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The SEC Staff Report on IFRS

Kicking the Decision Down the Road

Mary-Jo Kranacher, MBA, CPA/CFF, CFE

For those who have been waiting for the SEC's policy decision on whether—and if so, how and when—International Financial Reporting Standards (IFRS) will be incorporated into financial reporting for domestic issuers, the July 13, 2012, final staff report, “Work Plan for the Consideration of Incorporating International Financial Reporting Standards into the Financial Reporting System for U.S. Issuers,” does not provide an answer (http://www.sec.gov/spotlight/globalaccountingstandards/ifrs-work-plan-final-report.pdf). In this case, however, the SEC's indecision speaks volumes: most people seem to agree that, having a single set of high-quality global accounting standards, applied and enforced consistently, makes good business sense on a conceptual level, but achieving this goal has been elusive.

The SEC staff explored various options, ranging from “no action, to incorporating IFRS, to pursuing the designation of the standards of the IASB [International Accounting Standards Board] as ‘generally accepted’ for purposes of U.S. issuers' financial statements.” According to the report, the vast majority of participants in the U.S. capital markets do not support the adoption of IFRS as authoritative; thus, it seems that the last option on the SEC's list is off the table, at least for now. The report cited the following primary obstacles to incorporating IFRS:

  • A desire to maintain some level of jurisdictional control over accounting standards setting in order to ensure the suitability of IFRS within the U.S. framework

  • The burden of direct conversion to IFRS, including the cost of updating accounting policies, systems, controls, and procedures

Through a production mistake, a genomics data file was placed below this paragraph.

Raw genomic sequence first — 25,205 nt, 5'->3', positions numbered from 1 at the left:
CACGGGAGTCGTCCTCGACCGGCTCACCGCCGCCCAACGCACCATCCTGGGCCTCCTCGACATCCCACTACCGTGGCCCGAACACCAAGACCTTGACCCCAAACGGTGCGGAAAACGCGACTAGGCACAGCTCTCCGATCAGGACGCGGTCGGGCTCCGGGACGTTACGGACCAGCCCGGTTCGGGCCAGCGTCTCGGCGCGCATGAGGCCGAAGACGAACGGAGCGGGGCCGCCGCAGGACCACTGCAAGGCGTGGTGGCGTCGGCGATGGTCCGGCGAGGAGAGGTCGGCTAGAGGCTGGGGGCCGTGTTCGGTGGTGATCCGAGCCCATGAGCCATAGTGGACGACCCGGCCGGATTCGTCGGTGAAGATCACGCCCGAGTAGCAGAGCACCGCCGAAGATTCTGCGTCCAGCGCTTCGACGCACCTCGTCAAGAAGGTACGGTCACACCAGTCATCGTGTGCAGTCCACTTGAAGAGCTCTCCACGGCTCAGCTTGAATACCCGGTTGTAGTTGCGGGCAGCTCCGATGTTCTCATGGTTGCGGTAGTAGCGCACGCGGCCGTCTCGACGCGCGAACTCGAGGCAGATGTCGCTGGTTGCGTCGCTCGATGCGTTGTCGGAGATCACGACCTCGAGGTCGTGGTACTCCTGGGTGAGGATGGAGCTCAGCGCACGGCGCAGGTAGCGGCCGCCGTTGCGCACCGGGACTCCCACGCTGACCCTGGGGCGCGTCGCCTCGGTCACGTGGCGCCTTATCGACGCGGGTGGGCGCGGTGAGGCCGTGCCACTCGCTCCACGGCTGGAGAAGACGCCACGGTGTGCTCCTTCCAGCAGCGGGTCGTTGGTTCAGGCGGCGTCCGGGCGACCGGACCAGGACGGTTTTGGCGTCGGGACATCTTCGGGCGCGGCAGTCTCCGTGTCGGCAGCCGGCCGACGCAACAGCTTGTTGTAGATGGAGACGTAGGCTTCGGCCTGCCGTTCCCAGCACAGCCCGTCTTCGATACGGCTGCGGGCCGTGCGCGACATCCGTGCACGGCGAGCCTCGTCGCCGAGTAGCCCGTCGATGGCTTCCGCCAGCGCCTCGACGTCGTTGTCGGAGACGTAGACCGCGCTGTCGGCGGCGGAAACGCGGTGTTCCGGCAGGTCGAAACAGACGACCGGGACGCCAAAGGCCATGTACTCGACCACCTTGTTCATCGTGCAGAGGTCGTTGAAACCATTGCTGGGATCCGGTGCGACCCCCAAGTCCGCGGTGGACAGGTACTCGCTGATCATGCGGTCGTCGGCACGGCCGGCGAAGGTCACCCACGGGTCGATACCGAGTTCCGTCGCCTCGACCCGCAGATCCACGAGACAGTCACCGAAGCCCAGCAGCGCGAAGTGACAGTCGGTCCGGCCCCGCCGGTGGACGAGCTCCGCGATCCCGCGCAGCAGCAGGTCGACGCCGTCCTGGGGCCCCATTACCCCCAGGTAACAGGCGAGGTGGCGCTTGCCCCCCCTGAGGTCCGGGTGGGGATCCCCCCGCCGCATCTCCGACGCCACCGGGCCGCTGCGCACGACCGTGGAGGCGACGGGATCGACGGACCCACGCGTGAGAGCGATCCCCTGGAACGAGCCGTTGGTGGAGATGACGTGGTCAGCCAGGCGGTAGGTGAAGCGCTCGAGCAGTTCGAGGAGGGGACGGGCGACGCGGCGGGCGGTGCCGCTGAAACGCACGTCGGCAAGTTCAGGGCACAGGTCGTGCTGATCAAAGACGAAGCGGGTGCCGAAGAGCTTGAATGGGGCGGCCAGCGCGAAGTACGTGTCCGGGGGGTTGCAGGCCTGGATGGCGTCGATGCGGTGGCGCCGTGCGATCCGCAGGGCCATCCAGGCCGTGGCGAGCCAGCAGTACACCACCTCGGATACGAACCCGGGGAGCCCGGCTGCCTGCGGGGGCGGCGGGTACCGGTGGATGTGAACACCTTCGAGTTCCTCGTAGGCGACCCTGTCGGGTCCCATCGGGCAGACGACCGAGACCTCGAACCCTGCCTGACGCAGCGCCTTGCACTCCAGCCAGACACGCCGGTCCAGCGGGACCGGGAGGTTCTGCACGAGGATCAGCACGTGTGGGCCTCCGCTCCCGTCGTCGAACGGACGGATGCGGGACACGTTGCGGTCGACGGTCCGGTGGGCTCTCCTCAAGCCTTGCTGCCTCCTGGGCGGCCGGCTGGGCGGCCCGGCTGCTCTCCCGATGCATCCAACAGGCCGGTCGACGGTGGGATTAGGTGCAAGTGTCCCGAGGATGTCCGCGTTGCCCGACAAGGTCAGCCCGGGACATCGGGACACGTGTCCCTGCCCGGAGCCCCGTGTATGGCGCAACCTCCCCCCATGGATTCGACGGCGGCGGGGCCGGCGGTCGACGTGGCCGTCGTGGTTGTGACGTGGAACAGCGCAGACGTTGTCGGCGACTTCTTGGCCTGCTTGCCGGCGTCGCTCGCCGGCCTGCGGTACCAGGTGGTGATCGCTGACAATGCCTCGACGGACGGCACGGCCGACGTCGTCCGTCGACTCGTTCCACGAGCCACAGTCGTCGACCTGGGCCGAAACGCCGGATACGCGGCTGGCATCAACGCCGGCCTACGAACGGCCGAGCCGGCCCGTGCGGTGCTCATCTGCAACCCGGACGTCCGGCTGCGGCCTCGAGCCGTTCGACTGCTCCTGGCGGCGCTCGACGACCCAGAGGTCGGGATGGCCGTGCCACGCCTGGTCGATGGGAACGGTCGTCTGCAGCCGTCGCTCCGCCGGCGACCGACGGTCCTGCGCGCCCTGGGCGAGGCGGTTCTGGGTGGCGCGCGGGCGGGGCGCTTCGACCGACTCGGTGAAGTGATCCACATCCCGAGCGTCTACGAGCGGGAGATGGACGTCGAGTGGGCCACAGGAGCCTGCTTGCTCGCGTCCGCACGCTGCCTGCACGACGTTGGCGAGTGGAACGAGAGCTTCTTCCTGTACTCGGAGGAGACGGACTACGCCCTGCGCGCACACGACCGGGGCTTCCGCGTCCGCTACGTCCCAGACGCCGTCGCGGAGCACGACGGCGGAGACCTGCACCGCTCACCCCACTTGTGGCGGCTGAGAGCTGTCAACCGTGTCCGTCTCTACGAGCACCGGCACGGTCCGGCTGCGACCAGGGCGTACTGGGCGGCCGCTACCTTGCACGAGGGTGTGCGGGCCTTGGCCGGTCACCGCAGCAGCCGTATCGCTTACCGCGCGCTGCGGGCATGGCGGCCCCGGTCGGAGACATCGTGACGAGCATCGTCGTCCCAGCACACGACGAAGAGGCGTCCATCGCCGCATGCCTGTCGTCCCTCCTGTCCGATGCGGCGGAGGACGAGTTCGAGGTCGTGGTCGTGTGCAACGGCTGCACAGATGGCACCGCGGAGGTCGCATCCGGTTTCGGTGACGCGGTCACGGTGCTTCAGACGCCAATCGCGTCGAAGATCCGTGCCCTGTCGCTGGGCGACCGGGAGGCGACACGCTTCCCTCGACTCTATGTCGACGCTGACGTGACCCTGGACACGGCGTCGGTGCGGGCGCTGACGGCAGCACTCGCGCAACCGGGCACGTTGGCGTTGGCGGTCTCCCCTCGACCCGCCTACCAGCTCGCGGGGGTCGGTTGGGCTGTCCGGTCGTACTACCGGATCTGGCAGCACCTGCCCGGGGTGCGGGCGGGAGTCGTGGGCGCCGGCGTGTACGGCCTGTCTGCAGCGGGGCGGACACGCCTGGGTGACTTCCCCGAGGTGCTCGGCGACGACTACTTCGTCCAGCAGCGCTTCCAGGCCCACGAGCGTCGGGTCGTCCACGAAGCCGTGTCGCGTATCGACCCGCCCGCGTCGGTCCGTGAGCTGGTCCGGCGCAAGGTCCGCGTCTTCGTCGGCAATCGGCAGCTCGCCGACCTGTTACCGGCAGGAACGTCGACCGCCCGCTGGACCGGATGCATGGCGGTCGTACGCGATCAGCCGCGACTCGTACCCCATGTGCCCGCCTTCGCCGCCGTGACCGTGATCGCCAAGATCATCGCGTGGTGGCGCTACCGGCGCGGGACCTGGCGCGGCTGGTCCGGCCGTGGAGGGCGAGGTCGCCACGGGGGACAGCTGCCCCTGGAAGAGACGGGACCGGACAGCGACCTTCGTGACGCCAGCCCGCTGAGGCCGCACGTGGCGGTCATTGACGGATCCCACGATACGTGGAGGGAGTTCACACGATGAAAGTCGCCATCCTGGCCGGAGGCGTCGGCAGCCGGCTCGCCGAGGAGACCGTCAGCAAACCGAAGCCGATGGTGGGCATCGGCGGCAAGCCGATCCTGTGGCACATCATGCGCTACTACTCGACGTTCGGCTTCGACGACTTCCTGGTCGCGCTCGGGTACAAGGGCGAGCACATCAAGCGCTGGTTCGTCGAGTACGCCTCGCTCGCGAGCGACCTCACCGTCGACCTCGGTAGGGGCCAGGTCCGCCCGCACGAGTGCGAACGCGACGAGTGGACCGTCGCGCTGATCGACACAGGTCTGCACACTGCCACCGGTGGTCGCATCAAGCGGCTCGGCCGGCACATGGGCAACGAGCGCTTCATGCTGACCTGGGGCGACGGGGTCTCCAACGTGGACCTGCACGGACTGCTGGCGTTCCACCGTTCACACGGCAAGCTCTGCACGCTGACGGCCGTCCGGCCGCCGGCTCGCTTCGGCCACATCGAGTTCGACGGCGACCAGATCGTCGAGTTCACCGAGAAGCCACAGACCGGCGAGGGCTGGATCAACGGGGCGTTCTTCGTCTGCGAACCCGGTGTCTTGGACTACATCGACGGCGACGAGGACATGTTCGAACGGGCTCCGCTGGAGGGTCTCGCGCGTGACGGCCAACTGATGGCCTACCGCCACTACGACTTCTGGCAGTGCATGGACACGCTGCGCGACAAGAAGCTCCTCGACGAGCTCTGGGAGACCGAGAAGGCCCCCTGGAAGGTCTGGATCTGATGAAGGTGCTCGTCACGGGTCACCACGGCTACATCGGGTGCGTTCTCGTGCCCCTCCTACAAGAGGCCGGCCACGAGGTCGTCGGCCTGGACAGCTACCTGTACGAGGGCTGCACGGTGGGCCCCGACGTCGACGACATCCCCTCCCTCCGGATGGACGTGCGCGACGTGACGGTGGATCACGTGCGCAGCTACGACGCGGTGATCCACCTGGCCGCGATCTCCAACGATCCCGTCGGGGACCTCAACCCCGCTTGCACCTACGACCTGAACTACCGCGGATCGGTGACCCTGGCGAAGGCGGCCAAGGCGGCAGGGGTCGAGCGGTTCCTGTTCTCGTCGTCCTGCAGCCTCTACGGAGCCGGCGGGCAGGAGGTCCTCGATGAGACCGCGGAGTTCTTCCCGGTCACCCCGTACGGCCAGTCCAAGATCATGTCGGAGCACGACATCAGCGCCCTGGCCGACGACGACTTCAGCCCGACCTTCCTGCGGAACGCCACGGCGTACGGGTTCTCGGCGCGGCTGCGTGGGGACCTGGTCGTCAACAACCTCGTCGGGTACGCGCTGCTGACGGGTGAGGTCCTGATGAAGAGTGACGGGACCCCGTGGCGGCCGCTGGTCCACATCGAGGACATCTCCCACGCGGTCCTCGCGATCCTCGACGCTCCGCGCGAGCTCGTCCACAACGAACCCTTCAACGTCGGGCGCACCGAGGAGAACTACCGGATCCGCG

• The significant effort required to change references from U.S. Generally Accepted Accounting Principles (GAAP) to IFRS throughout the various laws, regulations, and private contracts that would be affected.

Report Recommendations

Given these obstacles, the SEC staff focused their efforts on recommending conditions that would likely enhance a potential U.S. transition to IFRS. The staff recommendations included the following:

  • Developing IFRS in those areas that are underdeveloped, such as the insurance industry

  • Providing timely, authoritative guidance on issues arising from current IFRS

  • Using national standards setters to “assist with individual projects for which they have expertise, perform outreach for individual projects to the national standard setter's home country investors, identify areas in which there is a need to narrow diversity in practice or issue interpretive guidance, and assist with post-implementation reviews”

  • Enhancing the consistent global application and enforcement of standards

  • Creating mechanisms that specifically consider and protect the U.S. capital markets

  • Obtaining funding from U.S. sources, whereby the IASB's reliance on the large public accounting firms would be eliminated

  • Improving investor engagement and education regarding the development and use of accounting standards.

Convergence

Over the past decade, the IASB and FASB have made significant progress in their efforts to minimize the differences between IFRS and U.S. GAAP. But despite years of work on the convergence project, some significant discrepancies still exist. Among these are the methodology for recognizing and measuring asset impairment losses; the threshold (i.e., GAAP's “likely” versus IFRS's “more likely than not”) for recognizing certain nonfinancial liabilities (e.g., contingencies); asset (re)valuation; the use of last-in, first-out (LIFO) for inventory costing; the timing of recognition for research and development costs; the difference in accounting for uncertain tax positions; and “asset componentization” (i.e., separate depreciation for each component of an item of property, plant, and equipment).

Going Forward

Although making a decision on whether to incorporate IFRS into the U.S. financial reporting system was beyond the scope of the staff report, the work plan does establish the groundwork for a possible endorsement-like approach toward IFRS in the United States. With the issuance of the work plan, how far are we from a single set of high-quality global accounting standards? Probably too far for its supporters and too close for its opponents.

As always, I welcome your comments.

The opinions expressed here are my own and do not reflect those of the NYSSCPA, its management, or its staff.

Mary-Jo Kranacher, MBA, CPA/CFF, CFE. Editor-in-Chief, ACFE Endowed Professor. Fraud Examination, York College, The City University of New York (CUNY), mkranacher@nysscpa.org.

 
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